(Closed) Crib Bumpers: A hazard?

posted 8 years ago in Babies
Post # 3
2144 posts
Buzzing bee

I’ve heard that too. What I’ve read has suggested that you remove the crib bumper once your child learns to roll over and especially once it can start pulling itself up and climbing so that it can’t use that as a step to help climb out of the crib. That being said, as a nanny the baby I used to take care of had a crib bumper and it never would have been able to assist him in climbing out of the crib. it just sqooshed down when he stepped on it. His parents knew that they should probably take the bumper off once he started rolling over, but they were more worried about him getting his hand or foot caught between the bars. He did manage to get his foot stuck a couple of times even with the bumper (not super stuck that it needed butter or oil to get out or anything, babies just aren’t very coordinated). I think it would be a personal decision.

Post # 4
108 posts
Blushing bee
  • Wedding: May 2010

I’ve always used them without any problems. I wouldn’t use an older one like from back in the days…but buy a new one that fits firmly against the crib, and I’m sure you know this, but always use the new updated cribs with the smaller openings or no openings a all 🙂

Joeswifey is right though, once they start pulling themselves up or rolling around you can remove it.

Post # 5
6009 posts
Bee Keeper
  • Wedding: May 2009

Crib bumpers are hazards the same way soft bedding, pillows, stuffed animals, etc… in the crib are hazards.  Newborns could potentially roll into a soft surface and suffocate because they don’t have the control to move their heads.  Also, older babies can use crib bumbers as a step/ladder for getting out of their crib or leaning/falling out of the crib. 

A common use of crib bumpers is to “block” the gaps between crib slats, so babies don’t get their limbs stuck in between.  If this is your concern, you can buy a breathable bumper (like this one) that allows babies to breathe even if they roll into it.  I think that we’ll probably just skip a bumper all together, both for safety reasons and because our baby will probably be in a co-sleeper for the first months-year of its life anyway. 

Post # 6
5823 posts
Bee Keeper

Some people think that having crib bumpers increases your child’s risk of SIDS because it decreases airflow in the crib.  You can mitigate that by only placing the bumpers on three sides of the crib.  Some crib bumpers don’t come with tie downs to attach them to the crib rails.  THOSE are the dangerous ones because they can fall on the baby and possibly suffocate them.  I have a crib set with bumpers and I’ll be using all four bumpers tied to the rails in three places.  If I think there aren’t enough ties, I’ll just sew on more.

Post # 7
7409 posts
Busy Beekeeper
  • Wedding: October 2010

I did not use them for my daughter, I didn’t think they were necessary.

Post # 8
4024 posts
Honey bee
  • Wedding: September 2010

I always used one, and am really glad I did. My son rolled around a lot and I’m glad his head bumped the bumper and not just the bars of the crib.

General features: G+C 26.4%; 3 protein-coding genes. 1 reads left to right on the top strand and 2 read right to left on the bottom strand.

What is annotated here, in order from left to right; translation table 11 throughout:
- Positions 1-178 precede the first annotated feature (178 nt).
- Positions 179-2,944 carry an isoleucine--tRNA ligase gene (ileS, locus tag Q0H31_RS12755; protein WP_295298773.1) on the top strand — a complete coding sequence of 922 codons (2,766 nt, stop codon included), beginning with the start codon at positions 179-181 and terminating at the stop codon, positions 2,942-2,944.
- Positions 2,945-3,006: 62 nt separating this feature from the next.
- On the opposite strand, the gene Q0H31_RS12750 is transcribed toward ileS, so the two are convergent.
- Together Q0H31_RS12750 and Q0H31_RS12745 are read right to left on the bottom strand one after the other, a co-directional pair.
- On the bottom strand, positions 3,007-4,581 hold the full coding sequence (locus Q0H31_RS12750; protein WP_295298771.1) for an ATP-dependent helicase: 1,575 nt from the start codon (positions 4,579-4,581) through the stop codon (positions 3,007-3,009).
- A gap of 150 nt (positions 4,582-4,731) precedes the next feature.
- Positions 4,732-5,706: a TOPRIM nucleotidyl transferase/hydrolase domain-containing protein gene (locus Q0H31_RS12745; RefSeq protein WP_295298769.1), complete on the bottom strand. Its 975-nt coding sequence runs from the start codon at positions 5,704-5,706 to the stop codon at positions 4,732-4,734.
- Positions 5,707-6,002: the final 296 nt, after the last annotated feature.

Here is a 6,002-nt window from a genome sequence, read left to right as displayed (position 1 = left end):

Post # 9
256 posts
Helper bee
  • Wedding: April 2009

I’ve heard this too and am conflicted on whether to use one or not; I think they are included with most crib sets, and are adorable.  However, I dont’ want to put my baby at risk and have heard that the SIDS risk increases, etc.  I think I am going to ask friends’ what they did as well…

Post # 10
626 posts
Busy bee
  • Wedding: June 2009

I didn’t use one because of the increased risk of SIDS.  I wasn’t crazy worried about it but I figured it wasn’t worth the money to put something risky in her crib. 

I’ve heard mixed reviews about the breathable bumpers.  some people love them and some people hate them.  They sell them at Babies R Us though for like $20.  The colors are kind of limited too.

Post # 11
3587 posts
Sugar bee

What Mightysapphire said-SIDS.

I had to take a class for it, although I teach Pre-K, and that was one of the things they say not to have in the cribs, along with blankets and stuff animals. Just put the baby in a sleeping blanket suit thingie (I’m not a mom yet, so I don’t knwo the name of it,lol)

Post # 12
6009 posts
Bee Keeper
  • Wedding: May 2009

Here’s an interesting link from Health Canada that outlines the risks associated with using a bumper pad and the ways to reduce risk if you do use one.

Post # 13
2562 posts
Sugar bee
  • Wedding: July 2010

I work in NICU and teach some baby care classes on the side. Bumper pads are not recommended due to the increased risk of SIDS.

This is because they offer a risk of suffocation if the baby rolls up against them, and also there is concern that it limits the loss of CO2 from the crib, which *could* cause a build-up of C02 inside the crib.

Leaving one side open can increase air flow, but the baby would still be at risk of suffocation once they begin to learn how to roll.

Bumper pads are cute, but not worth the risk In My Humble Opinion.

The best sleep set-up is to have the crib mattress, with a fitted sheet over it, and to bundle the baby in 1-2 blankets, with a thinner knit blanket over the bundled baby.

Your baby will not generate enough force rolling to injure themselves against the side of the crib, and the bumper pads can actually increase the risk of a hand or foot being caught in between the rails, as it adds another obstacle to removing the hand or foot from between the rails.

Post # 15
6009 posts
Bee Keeper
  • Wedding: May 2009

I’ve heard of some creative ways to use the bumper that comes with most bedding sets without putting it on the crib.  Some people use it as a valance to hang over the window.  Or, I’ve heard of people cutting the bumper into squares and hanging them with ribbon for wall art.  I think both of those are really cute ideas!

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